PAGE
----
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From Wellspring Charitable Gardens this Week - April 7, 2022 - Baseball Opening Day Edition!

From the Garden this Week… Kale, Swiss Chard, Sweet Peas, Mixed Greens, Carrots, Cauliflower or Broccoli, Bok Choy, Radishes, Beets, Lemon Balm, Pink & White Grapefruit, Lemons, & Oranges

Coming Soon… Butter Head Lettuce

Using your Produce… by Julie Moreno

At home, I am always looking to squeeze more vegetables into meals that everyone likes. My husband taught me to use spaghetti as a substitute for more authentic Asian noodles in this adaptation of Chinese chow mein. And of course, I added in the extra vegetables. I like to call this my “disappearing bok choy” recipe, because no one knows that they have just been served an entire head of Bok choy. Slice the bok choy thinly across each rib and leaf, separate out the white and green parts (It’s okay if some of the middle pieces are not perfectly separate.) If your family is not averse to extra vegetables, feel free to add in even more. Americans are used to this being a noodle dish with added vegetables, but it can be a vegetable dish with added pasta.

Chow Mein Noodles

8 ounces wheat noodles, spaghetti or linguini

or Asian wheat noodles, if available.

2 tablespoons oil

½ cup onion, diced

2 garlic cloves, minced

1 tablespoon diced ginger

¼ teaspoon red chili flakes

2 carrots, peeled and shredded

1 head bok choy, washed

1 teaspoon salt

1 cup cooked and chopped shrimp, chicken, or pork (optional)

3-4 green onions, sliced

2 tablespoons soy sauce or tamari

1 teaspoon toasted sesame oil

* Bring a pot of water to a boil and cook pasta according to package directions until al dente. While the pasta is cooking, slice the bok choy keeping the white and green parts separate. In a very large skillet or wok, heat oil over high heat. When the oil is nearly smoking, add the onions, garlic, ginger chili flakes, carrots, sliced white ribs of the bok choy and salt, sauté about 2-3 minutes until the vegetables are tender. Add the cooked meat (if using) and the sliced green leaves of the bok choy. Stir until the leaves have wilted. Drain the pasta from the water. Add the hot cooked pasta, green onions, soy sauce and toasted sesame oil. Turn off the heat and stir thoroughly to combine.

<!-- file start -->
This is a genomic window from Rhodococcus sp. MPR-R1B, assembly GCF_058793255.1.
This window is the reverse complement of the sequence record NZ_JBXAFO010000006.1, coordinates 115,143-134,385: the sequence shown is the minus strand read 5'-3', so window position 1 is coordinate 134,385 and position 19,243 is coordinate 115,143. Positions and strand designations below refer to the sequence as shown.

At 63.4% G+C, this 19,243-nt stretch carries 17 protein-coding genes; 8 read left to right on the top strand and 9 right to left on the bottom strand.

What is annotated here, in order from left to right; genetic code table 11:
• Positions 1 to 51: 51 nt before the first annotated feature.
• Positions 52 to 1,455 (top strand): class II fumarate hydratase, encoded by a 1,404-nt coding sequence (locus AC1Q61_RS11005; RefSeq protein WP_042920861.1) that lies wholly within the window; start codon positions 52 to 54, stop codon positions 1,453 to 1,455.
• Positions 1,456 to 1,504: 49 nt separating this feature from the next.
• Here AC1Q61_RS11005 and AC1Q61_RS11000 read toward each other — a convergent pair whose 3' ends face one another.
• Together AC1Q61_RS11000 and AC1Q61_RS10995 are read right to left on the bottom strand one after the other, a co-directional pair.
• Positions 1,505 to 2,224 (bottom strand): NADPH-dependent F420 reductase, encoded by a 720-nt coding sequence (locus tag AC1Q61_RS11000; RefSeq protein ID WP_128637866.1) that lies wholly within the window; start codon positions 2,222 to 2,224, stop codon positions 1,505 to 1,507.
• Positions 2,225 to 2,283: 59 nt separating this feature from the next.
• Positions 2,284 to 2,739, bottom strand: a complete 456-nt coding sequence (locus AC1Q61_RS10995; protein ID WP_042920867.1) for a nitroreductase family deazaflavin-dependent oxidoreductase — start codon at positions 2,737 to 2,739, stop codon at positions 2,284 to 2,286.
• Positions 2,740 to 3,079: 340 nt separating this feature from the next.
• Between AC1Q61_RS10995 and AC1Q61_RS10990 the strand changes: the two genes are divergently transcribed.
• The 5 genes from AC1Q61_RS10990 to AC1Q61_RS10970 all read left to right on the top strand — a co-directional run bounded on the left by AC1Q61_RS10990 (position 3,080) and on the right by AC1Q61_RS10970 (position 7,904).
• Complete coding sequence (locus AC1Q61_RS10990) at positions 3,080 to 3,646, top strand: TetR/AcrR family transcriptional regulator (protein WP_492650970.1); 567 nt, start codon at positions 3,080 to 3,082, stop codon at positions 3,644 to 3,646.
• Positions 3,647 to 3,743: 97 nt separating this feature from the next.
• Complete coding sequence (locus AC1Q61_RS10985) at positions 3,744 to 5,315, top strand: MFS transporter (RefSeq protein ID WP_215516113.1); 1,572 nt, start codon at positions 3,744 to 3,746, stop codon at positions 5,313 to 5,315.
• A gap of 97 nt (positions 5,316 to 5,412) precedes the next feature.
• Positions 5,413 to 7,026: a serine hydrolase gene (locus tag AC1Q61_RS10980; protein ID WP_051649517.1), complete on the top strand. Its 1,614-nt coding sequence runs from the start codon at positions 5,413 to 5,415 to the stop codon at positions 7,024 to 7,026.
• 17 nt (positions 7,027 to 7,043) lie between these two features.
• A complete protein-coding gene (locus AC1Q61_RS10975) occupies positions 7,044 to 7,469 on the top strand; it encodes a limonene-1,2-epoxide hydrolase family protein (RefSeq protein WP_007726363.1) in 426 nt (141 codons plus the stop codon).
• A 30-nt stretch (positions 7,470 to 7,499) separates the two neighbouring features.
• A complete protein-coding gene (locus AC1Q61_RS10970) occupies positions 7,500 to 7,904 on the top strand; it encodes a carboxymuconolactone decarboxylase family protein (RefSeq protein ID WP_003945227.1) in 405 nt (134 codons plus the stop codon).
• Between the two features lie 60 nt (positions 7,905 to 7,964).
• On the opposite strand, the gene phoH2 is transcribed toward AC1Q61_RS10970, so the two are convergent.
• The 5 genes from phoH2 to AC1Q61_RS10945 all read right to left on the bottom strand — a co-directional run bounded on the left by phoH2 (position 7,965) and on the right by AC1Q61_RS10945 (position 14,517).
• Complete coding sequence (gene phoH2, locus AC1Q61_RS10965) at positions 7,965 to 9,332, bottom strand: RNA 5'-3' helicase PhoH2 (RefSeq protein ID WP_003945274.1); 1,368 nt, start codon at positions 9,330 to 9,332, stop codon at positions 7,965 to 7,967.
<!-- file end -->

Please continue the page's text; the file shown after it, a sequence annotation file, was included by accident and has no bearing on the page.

Play Ball, Farm Team! by Keith F Martin

Take me out to the country,

Take me out to the farm.

Plant me some carrots and cauliflower,

I don’t care if it takes a whole hour!

Let them root, root, root for the Farm Team,

If the crops don’t grow, it’s so hard,

for it’s one, two, three weeds, you’re out,

And there ain’t no chard!

Welcome, Boys of Summer!

Lemon Balm…

Lemon Balm is a relative of the mint family and grows prolifically in the cool spring. It makes a good tea when steeped in hot water on its own or I like to add it to marinades or dressings. It goes with anything that you would usually pair with lemon, like chicken or seafood. Alternatively, try this recipe for lemon balm cookies if you need a refreshing sweet treat.

Lemon Balm Cookies

2 tablespoon minced lemon balm leaves

1 teaspoon lemon juice

1 cup butter, softened

⅔ cup sugar

1 egg

2⅓ cup all-purpose flour

In small dish, combine the lemon balm and lemon juice, press mixture with back of spoon to blend. In a large mixing bowl, cream butter & sugar until light & fluffy. Beat in egg & lemon mixture. Gradually beat in flour & salt. Roll the dough into a log and the wrap with parchment or waxed paper. Refrigerate until firm about 2-3 hours. Preheat oven to 350 degrees. Unwrap the dough and cut into slices about ¼ inch thick. Bake 8-10 minutes on a cookie sheet lined with parchment paper. Remove from the oven when slightly golden brown around the edge. Let cool and enjoy.

Metaphors of Soil and Soul . . . Bougainvillea by Ronda May Melendez

Settled just a few miles from the ocean and a half hour from the desert, San Marcos has an astounding microclimate. Arid lands lie to the south and west, and yet, one can find tropical vegetation flourishing here! So many fascinating plants are exquisitely poised against the backdrop of these desert lands. One such plant is the bougainvillea. They are in bloom right now and are just extraordinary!

Yesterday, I kept spotting their vibrance everywhere I turned. Those bright fuchsia blossoms called out to be enjoyed. Since I wasn’t driving, I had more time to ponder their situation and thought, “Here they are, planted in parched, bone-dried land, and yet, they are receiving the essential nourishment to flourish where they are.” I also found it quite striking that the delicate blooms, lovely in form and color, emerge from vines that bear such brutal thorns!

This reminded me of the Israelites traipsing around the desert after having passed through the Red Sea. They, too, were not all that far from the sea, situated, as it were, in a land offering no native comfort. And yet, despite the discomfort and their thorny ways, God was working out a delicate beauty that He had designed into their being. He knew their beauty and worth but was also painfully aware of how their thorns pricked constantly at His heart and others.

I don’t think we are much different in situation. We endure our own versions of the sea and desert experience. We are there right now! My question - How might we settle into the Lord so that our beauty blossoms, despite arid climes and thorny ways, and even flourishes, for Him and others to enjoy?


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